Flights in and out of major hubs or business cities like New York and Detroit means there are probably both more paying first-class fliers and more passengers with higher status. Newer planes and those with more seats are likely to have a more comfortable first-class cabin. 

Also, keep in mind that flights less than two hours and 900 miles on Delta don’t have food service in first class, but the drinks are still free.  

When I fly to Europe I look at the different route options for both the best price and the most open first class seats. Even if I use an upgrade certificate, the seat has to be open for me to snag it. 

Learn to Read the Upgrade List Once You Check In

Delta One
photo by MommyTravels.net

The upgrade list will show you where you stand on the list for both Comfort+ and first, and once you learn to read it, you can typically predict if you’ll get an upgrade or not and move your seat if you simply want a better view. It’s safe to assume that some or all of the people at the top of the first class upgrade list are already seated in Comfort+ (their name will be on that list if they’re not). If they get upgraded, they then vacate a Comfort+ seat. So, if there are two seats in first and two in comfort, there are really four in Comfort+. If you’re 3rd on the list for Comfort+, you’ll likely get an upgrade, though there can be other priorities such as a passenger with a guide dog or a broken leg who get assigned to that seat. 

I’ve used this strategy in the past to move my Comfort+ seat from an aisle to a window; I asked the gate agent to move me when the upgrades were assigned and always they’ve been happy to oblige. 

Onboard upgrades are generally not a thing either. In fact, if a ticketed passenger is a no-show and there’s an upgrade to be given, the gate agent will usually come on board to deliver the good news.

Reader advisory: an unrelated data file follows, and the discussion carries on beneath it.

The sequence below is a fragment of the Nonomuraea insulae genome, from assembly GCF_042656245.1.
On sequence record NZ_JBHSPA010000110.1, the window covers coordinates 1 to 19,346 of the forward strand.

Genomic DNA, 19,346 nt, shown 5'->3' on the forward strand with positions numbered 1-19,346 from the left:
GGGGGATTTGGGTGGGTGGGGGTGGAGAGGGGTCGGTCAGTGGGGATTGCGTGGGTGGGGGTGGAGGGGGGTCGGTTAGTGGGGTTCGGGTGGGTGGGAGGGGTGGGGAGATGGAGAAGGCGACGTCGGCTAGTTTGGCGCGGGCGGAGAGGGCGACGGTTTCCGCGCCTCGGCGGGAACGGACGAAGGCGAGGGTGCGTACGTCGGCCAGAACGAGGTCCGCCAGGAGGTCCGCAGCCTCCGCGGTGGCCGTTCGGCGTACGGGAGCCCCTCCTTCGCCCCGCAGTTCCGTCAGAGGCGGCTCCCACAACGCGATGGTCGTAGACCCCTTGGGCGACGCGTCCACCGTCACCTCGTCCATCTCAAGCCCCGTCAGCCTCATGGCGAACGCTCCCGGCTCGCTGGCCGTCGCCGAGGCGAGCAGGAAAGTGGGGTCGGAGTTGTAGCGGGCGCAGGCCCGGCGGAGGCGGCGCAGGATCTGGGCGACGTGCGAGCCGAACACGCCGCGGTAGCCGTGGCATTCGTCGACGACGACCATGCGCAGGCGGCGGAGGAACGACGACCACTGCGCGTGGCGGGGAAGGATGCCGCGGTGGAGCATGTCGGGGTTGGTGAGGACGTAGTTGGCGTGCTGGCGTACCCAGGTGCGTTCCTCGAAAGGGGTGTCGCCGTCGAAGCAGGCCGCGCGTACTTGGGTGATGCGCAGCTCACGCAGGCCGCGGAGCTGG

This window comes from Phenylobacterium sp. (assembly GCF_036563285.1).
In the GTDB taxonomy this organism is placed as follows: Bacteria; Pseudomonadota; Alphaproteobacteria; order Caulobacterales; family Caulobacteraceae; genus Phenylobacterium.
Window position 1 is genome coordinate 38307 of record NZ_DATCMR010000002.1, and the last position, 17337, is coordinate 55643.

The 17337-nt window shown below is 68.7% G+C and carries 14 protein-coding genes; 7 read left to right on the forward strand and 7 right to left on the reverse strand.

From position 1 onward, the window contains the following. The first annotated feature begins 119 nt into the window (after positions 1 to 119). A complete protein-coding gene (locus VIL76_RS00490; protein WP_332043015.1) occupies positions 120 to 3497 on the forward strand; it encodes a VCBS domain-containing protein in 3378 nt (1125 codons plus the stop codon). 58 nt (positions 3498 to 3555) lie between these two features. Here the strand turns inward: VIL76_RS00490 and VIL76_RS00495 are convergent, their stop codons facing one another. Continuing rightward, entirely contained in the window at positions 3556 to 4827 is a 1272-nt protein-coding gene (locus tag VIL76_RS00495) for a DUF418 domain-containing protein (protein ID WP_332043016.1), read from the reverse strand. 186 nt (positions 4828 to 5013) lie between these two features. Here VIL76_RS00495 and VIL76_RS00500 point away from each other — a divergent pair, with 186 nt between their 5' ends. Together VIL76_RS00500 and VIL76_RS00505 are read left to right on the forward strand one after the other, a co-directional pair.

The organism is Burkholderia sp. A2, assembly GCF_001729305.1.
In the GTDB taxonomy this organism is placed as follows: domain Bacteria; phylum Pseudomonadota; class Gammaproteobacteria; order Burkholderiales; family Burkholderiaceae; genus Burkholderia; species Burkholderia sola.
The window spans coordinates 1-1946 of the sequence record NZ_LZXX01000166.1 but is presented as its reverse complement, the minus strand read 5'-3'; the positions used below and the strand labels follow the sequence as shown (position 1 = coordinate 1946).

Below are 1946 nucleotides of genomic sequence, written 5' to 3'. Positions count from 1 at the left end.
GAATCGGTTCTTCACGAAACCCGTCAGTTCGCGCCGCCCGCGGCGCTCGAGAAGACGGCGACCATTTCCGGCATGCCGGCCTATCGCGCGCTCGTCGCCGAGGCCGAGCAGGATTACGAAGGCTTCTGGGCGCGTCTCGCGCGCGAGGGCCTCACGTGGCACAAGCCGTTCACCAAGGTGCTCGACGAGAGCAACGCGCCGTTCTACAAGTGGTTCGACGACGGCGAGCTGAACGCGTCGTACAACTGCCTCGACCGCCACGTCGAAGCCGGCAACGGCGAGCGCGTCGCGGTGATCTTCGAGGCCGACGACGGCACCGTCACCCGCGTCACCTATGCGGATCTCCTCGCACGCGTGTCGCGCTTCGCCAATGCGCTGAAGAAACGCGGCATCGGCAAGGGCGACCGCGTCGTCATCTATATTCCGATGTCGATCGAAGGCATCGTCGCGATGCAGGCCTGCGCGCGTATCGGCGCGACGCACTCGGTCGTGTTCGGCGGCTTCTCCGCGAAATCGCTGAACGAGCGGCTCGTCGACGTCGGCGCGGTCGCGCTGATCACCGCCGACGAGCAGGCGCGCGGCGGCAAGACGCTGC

And this is good news. More than a few times I’ve had the gate agent come back to my row and offer me a first class seat just before takeoff. I’m always surprised at how many people don’t make the flight! But I guess that’s the delight of being a paying first class flier; your ticket is fully refundable and schedules are more of a suggestion than a rule. 

A Couple of Other Things to Consider

Delta Business Class
photo by MommyTravels.net

Upgrades are algorithmic. Even though you have top status and your ticket was expensive, the person ahead of you on the upgrade list may have spent more that year, hold more Delta credit cards or have a higher lifetime status and therefore, get the upgrade. And when all things are equal, get in line first. I was once on a flight with a group and most qualified for first class upgrades, though there were only a few seats. Those who put in upgrade certificate requests first or paid for the upgrade got the seats.

Getting an upgrade can be tricky, but there is also a sure way: Buy the upgrade. Paying customers always come first, so you can upgrade your ticket using miles or cash and you will be placed ahead of passengers hoping to get lucky or use a certificate. 

And, paid upgrades can be very reasonable. Keep an eye on your upgrade options before your flight and watch how much the upgrade costs. I’ve actually upgraded to first for $20 in the past! Hard to believe, but the airlines really do want you sitting in those seats. Once you do you’ll always want to return.